I’d like to share an example of good allyship, adapted from a story shared on social media by Elliot, a trans person. Elliot writes:

 When I came out as trans in senior year of high school [over 10 years ago], I sent an email to all my former and current teachers as well as the administrators to let them know of my name change and pronouns. The vice principal emailed me, asking me to visit his office.

 I was so surprised to find out that he actually wanted to make sure my name was listed correctly for the reading of my diploma. [Also,] since girls wore white [graduation] robes and boys wore green [ones], he wanted to see if [there was still] time to get me a green robe [instead of a white one]. I was FLOORED by his kindness.

 Trans folks weren’t exactly everywhere. I was the only out trans kid at the time. [The vice principal] was a cis straight man, obsessed with our sports teams, friend to the jocks. I was a nerdy art kid who sent a long email about my gender journey. I hadn’t even THOUGHT of robes.

 My mom was terrified I was going to be bullied. She accepted me but was scared of what others would think. I told her about my vice principal, and she was emotional [about the fact that] someone wanted to take the time to make sure I was respected at my graduation. I had [been debating] not going.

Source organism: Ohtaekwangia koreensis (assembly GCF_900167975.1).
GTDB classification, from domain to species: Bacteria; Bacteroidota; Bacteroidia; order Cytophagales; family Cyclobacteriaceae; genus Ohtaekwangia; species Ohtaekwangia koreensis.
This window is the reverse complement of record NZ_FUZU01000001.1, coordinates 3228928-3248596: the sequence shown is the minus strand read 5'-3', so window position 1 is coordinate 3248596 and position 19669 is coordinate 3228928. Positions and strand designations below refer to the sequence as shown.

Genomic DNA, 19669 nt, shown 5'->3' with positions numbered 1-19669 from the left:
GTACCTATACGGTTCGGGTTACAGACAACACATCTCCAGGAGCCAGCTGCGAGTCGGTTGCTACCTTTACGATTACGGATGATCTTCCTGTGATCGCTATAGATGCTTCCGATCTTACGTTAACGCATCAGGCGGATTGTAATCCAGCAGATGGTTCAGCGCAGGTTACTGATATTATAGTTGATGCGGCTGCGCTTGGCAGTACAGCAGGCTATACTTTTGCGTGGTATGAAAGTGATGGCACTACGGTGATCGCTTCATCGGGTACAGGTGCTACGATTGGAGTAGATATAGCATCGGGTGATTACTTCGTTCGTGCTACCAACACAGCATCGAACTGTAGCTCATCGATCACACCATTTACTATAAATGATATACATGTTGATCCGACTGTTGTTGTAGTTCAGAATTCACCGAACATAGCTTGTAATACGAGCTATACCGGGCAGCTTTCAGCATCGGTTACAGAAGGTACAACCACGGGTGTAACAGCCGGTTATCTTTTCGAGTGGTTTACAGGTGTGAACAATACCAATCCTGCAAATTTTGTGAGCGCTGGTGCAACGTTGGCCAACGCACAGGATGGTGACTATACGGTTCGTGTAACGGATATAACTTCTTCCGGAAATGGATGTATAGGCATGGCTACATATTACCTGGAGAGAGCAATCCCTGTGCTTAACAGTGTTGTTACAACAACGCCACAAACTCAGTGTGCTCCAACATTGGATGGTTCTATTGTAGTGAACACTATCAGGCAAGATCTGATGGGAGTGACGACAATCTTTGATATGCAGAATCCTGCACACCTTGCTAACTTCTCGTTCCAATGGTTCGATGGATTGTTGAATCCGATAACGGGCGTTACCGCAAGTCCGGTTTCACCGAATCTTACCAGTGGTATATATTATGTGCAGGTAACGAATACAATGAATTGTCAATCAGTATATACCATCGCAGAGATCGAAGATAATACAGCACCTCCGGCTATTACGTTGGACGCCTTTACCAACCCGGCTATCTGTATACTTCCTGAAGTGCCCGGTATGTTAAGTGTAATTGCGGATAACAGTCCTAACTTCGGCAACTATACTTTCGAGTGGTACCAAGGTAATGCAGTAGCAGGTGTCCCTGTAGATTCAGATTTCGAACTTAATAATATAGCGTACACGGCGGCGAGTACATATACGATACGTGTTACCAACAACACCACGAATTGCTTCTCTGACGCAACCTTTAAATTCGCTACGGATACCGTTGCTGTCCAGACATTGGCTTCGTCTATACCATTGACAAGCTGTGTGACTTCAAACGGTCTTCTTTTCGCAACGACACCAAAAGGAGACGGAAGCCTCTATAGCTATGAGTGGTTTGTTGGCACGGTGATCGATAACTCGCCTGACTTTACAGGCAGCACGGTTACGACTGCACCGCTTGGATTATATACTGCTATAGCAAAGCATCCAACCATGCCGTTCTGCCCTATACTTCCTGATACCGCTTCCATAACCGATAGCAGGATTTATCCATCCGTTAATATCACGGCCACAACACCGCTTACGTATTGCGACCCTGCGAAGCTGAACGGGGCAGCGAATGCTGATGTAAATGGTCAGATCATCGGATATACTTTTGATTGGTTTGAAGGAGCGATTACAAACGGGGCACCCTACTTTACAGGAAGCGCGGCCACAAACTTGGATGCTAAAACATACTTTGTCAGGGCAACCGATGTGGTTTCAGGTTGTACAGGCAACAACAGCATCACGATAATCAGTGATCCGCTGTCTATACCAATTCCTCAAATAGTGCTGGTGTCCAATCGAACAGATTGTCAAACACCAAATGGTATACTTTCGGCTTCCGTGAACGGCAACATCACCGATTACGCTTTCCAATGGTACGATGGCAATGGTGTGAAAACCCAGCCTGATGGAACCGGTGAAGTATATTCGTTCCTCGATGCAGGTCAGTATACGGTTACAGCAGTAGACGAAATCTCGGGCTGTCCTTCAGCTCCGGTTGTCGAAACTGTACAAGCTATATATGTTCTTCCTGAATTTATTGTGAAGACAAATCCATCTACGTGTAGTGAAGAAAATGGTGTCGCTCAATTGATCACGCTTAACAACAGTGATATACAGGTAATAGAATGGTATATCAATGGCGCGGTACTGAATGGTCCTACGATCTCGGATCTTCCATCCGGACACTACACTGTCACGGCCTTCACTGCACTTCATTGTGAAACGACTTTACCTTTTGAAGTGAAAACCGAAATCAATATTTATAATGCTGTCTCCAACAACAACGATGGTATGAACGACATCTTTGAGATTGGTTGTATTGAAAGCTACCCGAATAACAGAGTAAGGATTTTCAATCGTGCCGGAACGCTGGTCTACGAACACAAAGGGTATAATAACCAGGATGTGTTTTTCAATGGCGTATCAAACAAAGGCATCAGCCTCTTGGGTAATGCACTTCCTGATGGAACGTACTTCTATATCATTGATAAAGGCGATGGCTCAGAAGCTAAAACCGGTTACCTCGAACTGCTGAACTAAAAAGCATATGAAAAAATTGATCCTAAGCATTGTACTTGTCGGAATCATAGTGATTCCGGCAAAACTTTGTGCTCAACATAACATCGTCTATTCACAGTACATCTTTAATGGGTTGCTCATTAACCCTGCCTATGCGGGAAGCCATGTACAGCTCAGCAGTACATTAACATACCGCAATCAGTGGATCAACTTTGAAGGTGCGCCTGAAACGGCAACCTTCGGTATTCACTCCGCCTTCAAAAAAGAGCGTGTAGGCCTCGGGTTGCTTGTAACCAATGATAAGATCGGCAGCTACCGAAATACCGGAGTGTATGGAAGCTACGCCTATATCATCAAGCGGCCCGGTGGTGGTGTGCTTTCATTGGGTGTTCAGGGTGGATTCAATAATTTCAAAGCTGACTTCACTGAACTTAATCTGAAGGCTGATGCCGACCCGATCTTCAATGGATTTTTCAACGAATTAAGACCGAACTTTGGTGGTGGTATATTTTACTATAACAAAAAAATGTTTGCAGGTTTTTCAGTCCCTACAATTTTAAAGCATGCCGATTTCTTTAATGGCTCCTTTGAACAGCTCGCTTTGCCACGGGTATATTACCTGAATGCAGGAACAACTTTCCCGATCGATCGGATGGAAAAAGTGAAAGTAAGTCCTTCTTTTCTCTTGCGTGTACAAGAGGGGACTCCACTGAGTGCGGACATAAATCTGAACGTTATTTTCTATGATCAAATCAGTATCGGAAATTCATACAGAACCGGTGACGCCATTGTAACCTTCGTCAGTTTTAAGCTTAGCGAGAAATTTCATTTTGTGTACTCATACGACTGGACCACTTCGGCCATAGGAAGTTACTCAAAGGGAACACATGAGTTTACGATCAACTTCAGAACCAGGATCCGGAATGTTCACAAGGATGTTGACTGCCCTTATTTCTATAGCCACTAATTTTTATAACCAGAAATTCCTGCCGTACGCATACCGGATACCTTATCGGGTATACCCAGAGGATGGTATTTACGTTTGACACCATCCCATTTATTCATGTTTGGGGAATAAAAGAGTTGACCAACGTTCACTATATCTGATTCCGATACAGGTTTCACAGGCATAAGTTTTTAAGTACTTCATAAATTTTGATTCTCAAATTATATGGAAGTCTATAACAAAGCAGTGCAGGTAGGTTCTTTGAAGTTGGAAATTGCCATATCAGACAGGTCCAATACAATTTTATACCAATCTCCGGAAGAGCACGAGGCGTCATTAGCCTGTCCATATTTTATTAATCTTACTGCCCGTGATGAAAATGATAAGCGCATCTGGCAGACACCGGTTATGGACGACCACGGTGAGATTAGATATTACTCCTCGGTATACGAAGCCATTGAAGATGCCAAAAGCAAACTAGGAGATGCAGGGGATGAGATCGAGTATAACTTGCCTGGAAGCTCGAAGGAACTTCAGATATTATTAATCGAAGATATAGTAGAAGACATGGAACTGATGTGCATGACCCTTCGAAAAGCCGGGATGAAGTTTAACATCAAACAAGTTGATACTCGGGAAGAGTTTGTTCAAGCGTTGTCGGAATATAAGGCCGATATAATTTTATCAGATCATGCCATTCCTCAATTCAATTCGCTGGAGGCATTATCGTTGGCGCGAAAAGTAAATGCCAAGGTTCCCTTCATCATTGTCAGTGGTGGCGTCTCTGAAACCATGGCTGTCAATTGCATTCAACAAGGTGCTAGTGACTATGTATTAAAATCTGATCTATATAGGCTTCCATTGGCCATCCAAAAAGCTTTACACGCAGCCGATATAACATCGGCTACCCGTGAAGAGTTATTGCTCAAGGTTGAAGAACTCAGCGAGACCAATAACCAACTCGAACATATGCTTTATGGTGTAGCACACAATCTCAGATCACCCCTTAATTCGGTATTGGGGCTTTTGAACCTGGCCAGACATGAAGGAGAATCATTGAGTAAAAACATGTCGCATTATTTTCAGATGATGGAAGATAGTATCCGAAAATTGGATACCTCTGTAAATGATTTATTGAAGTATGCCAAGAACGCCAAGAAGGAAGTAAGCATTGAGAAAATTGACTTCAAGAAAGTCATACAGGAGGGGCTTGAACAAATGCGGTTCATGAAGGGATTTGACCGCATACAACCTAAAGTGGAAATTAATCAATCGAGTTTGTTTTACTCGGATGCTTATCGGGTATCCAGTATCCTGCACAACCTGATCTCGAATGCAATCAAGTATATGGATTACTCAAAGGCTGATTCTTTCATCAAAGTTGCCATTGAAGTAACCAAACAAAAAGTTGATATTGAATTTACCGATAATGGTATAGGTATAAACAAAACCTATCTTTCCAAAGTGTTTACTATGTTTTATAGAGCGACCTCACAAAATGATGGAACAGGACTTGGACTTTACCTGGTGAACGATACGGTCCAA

It turned out the robes had already been ordered…but [the vice principal] made some calls, found an extra one, and ensured that I got my green cap and gown. While my name wasn’t legally changed — so my diploma still had my deadname — he made sure my name was CALLED as Elliot.

 When we talk about treating trans kids with respect, this is the stuff I think about. Not every teacher remembered my name change or used the right pronouns. But, by my vice principal advocating for me, MANY who had felt reluctant before, now fell in line to do the same.

 Sure, I got questions from some kids I barely talked to who didn’t know about my transition […]. But I still […] wore green [like the other boys], and they called my true name. All because the vice principal made the effort to include me.

 Why am I talking about this? Because I just saw a post about the new graduating class [at my former high school] — and they’ve changed the robe colors to ALL be green. They’re not separated by gender anymore. I can’t imagine how much easier that makes it for trans and gender-diverse kids.

 It is not difficult to do the right thing for a trans kid. There was an extra robe somewhere. It was easy enough to write my name down appropriately for the announcer to say. It probably took the vice principal an extra 15 minutes out of his day. It made a HUGE difference to me.